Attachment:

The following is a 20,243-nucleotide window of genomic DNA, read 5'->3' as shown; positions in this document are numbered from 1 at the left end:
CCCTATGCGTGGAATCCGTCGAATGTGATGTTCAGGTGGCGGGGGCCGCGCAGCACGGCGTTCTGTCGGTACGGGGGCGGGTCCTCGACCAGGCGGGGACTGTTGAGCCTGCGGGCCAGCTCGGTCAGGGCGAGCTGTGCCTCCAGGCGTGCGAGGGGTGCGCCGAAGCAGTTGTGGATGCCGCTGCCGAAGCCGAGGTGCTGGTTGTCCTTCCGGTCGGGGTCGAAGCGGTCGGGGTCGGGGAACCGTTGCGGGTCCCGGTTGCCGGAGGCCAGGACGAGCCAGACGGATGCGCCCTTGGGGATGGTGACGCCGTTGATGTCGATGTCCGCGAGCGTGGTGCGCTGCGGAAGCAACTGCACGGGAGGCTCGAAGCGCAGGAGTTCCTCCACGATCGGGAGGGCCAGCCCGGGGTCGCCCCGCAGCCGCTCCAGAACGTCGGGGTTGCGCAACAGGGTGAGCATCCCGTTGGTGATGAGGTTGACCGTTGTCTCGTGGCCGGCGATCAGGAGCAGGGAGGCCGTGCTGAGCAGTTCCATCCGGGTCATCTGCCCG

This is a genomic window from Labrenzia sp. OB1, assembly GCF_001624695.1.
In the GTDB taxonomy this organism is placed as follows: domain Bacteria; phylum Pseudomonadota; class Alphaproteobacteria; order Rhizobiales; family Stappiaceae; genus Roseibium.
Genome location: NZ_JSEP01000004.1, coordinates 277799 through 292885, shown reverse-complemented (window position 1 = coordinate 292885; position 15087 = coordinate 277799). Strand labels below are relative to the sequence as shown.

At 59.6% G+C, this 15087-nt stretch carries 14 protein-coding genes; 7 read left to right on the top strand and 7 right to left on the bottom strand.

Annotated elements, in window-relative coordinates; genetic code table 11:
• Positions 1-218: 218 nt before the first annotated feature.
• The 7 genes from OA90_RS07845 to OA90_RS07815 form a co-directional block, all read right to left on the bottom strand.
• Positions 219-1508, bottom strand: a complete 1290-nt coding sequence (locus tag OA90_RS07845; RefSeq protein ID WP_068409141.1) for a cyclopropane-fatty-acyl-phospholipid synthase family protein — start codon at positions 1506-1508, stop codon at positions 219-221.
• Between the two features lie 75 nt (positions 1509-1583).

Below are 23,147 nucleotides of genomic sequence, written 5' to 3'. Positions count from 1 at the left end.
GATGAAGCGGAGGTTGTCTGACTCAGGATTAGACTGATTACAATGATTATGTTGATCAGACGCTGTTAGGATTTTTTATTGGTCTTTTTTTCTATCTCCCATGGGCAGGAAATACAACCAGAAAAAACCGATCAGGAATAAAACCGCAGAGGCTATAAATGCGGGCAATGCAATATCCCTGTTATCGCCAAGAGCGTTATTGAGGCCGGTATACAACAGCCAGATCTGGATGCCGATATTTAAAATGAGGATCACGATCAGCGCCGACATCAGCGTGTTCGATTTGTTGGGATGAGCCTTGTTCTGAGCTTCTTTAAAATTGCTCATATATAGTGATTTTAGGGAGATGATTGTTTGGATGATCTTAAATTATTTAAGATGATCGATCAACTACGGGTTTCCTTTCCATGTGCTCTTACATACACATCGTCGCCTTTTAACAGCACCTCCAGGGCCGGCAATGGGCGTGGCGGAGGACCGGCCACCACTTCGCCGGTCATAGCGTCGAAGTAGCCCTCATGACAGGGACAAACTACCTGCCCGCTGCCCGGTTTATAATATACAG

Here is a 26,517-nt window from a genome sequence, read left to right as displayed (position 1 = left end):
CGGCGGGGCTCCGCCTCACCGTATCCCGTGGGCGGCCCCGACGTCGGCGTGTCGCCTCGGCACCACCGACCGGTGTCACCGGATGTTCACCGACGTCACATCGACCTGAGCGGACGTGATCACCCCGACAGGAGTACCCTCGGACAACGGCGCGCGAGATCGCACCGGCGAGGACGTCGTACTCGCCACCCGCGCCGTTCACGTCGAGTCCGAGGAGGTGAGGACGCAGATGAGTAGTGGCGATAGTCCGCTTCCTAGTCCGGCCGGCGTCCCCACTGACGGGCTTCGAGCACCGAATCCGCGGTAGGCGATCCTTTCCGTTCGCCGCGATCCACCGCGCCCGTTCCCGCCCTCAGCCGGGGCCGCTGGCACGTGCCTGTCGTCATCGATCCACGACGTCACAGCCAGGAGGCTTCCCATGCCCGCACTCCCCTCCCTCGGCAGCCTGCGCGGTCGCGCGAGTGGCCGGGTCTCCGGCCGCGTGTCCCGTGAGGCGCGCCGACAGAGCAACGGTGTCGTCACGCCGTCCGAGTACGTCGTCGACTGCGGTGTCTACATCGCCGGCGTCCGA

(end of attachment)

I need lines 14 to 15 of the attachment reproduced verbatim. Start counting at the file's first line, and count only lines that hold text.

Here is a 26,517-nt window from a genome sequence, read left to right as displayed (position 1 = left end):
CGGCGGGGCTCCGCCTCACCGTATCCCGTGGGCGGCCCCGACGTCGGCGTGTCGCCTCGGCACCACCGACCGGTGTCACCGGATGTTCACCGACGTCACATCGACCTGAGCGGACGTGATCACCCCGACAGGAGTACCCTCGGACAACGGCGCGCGAGATCGCACCGGCGAGGACGTCGTACTCGCCACCCGCGCCGTTCACGTCGAGTCCGAGGAGGTGAGGACGCAGATGAGTAGTGGCGATAGTCCGCTTCCTAGTCCGGCCGGCGTCCCCACTGACGGGCTTCGAGCACCGAATCCGCGGTAGGCGATCCTTTCCGTTCGCCGCGATCCACCGCGCCCGTTCCCGCCCTCAGCCGGGGCCGCTGGCACGTGCCTGTCGTCATCGATCCACGACGTCACAGCCAGGAGGCTTCCCATGCCCGCACTCCCCTCCCTCGGCAGCCTGCGCGGTCGCGCGAGTGGCCGGGTCTCCGGCCGCGTGTCCCGTGAGGCGCGCCGACAGAGCAACGGTGTCGTCACGCCGTCCGAGTACGTCGTCGACTGCGGTGTCTACATCGCCGGCGTCCGA